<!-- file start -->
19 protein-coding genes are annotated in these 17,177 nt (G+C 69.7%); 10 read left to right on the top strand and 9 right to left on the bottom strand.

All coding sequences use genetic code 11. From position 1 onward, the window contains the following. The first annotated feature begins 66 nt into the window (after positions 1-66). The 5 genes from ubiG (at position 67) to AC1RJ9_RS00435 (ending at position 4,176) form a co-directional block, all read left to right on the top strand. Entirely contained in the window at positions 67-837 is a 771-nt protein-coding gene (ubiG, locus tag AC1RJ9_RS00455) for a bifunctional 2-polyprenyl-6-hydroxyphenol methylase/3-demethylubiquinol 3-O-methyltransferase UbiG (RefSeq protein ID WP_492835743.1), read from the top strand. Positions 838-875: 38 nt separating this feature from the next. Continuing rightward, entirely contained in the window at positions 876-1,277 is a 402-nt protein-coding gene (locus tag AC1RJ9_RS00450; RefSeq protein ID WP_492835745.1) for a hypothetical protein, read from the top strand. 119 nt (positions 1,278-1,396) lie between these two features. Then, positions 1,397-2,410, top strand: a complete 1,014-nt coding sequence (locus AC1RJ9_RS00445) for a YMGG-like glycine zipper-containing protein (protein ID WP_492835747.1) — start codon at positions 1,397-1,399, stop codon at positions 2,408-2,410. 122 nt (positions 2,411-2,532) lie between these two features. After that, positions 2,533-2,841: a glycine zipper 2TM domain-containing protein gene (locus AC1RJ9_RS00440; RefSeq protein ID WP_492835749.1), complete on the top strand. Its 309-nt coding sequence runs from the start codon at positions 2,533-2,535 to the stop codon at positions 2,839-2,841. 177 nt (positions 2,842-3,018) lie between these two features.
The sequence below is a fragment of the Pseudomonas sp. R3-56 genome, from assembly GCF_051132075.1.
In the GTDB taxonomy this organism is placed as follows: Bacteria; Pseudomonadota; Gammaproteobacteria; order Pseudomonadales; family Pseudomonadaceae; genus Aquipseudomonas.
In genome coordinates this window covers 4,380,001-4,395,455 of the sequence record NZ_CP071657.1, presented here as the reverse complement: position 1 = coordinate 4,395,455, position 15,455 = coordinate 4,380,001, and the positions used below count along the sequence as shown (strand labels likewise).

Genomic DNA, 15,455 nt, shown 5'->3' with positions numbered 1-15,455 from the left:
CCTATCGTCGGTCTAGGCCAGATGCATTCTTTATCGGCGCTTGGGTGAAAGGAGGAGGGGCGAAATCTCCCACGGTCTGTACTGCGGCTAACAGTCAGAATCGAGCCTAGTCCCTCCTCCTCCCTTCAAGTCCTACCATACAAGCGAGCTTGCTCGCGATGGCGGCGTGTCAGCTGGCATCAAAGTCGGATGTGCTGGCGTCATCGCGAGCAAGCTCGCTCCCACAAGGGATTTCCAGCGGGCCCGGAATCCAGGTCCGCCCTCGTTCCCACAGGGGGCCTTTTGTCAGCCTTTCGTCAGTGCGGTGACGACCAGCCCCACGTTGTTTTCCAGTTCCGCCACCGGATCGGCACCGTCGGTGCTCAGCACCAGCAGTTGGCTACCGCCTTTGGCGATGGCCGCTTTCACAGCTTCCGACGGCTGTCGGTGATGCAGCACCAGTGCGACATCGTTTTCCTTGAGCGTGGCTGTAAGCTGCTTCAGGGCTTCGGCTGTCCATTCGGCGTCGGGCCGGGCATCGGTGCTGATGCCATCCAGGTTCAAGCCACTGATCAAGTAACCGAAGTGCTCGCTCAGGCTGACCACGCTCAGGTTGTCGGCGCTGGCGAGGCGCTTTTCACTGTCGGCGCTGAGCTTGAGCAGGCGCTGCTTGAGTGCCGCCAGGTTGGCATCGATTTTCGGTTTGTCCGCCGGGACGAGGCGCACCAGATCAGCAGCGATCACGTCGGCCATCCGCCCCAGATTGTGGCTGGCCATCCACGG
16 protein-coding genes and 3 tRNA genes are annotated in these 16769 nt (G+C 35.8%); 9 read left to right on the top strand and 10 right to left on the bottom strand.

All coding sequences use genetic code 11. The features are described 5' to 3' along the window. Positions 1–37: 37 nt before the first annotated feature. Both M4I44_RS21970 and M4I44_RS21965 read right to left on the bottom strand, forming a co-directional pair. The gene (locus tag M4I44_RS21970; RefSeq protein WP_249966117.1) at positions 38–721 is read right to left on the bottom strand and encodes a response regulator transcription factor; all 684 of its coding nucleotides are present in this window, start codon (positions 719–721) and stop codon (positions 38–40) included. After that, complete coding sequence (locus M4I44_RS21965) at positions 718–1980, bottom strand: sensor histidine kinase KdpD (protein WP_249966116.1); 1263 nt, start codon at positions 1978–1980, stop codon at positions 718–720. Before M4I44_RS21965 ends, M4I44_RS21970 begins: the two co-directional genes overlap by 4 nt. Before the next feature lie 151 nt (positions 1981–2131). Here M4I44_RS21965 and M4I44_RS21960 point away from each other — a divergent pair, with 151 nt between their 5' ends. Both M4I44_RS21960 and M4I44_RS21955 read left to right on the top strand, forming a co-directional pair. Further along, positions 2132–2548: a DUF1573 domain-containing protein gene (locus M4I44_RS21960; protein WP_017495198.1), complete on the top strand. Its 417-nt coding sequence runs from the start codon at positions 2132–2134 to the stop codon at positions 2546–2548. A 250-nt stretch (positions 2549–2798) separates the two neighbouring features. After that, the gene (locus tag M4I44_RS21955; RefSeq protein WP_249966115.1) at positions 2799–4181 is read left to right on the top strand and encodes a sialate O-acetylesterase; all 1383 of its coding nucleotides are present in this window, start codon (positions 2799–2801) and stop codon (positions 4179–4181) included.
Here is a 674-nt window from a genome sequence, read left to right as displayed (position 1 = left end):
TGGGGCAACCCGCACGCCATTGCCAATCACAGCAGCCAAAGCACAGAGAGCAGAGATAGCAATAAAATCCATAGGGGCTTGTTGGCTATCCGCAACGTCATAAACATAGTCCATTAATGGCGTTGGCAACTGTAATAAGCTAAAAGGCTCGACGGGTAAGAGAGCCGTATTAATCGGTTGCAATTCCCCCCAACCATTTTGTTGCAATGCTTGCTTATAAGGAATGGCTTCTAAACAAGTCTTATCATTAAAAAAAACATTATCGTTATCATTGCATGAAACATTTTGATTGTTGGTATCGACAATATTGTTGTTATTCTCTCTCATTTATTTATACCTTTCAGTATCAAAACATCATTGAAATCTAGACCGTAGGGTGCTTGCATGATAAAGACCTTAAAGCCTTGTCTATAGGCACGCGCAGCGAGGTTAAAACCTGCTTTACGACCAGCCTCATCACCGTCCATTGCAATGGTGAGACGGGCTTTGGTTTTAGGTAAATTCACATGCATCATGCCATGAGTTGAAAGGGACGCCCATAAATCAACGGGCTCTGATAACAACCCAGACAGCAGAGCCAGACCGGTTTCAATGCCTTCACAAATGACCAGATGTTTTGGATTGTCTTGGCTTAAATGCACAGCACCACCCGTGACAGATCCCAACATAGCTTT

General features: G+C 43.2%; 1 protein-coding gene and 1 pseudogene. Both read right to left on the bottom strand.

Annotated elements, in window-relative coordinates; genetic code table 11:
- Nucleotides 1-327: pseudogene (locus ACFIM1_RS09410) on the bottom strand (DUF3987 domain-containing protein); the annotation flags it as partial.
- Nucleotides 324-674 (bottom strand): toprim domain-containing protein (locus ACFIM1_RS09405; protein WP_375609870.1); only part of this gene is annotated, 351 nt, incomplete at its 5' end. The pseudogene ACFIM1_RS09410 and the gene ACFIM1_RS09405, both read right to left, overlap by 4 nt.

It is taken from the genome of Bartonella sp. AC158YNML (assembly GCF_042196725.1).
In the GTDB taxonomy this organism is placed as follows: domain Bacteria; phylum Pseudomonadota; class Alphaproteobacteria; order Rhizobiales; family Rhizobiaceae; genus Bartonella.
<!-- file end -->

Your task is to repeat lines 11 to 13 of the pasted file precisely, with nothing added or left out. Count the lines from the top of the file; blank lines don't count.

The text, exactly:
TGGGGCAACCCGCACGCCATTGCCAATCACAGCAGCCAAAGCACAGAGAGCAGAGATAGCAATAAAATCCATAGGGGCTTGTTGGCTATCCGCAACGTCATAAACATAGTCCATTAATGGCGTTGGCAACTGTAATAAGCTAAAAGGCTCGACGGGTAAGAGAGCCGTATTAATCGGTTGCAATTCCCCCCAACCATTTTGTTGCAATGCTTGCTTATAAGGAATGGCTTCTAAACAAGTCTTATCATTAAAAAAAACATTATCGTTATCATTGCATGAAACATTTTGATTGTTGGTATCGACAATATTGTTGTTATTCTCTCTCATTTATTTATACCTTTCAGTATCAAAACATCATTGAAATCTAGACCGTAGGGTGCTTGCATGATAAAGACCTTAAAGCCTTGTCTATAGGCACGCGCAGCGAGGTTAAAACCTGCTTTACGACCAGCCTCATCACCGTCCATTGCAATGGTGAGACGGGCTTTGGTTTTAGGTAAATTCACATGCATCATGCCATGAGTTGAAAGGGACGCCCATAAATCAACGGGCTCTGATAACAACCCAGACAGCAGAGCCAGACCGGTTTCAATGCCTTCACAAATGACCAGATGTTTTGGATTGTCTTGGCTTAAATGCACAGCACCACCCGTGACAGATCCCAACATAGCTTT

General features: G+C 43.2%; 1 protein-coding gene and 1 pseudogene. Both read right to left on the bottom strand.

Annotated elements, in window-relative coordinates; genetic code table 11: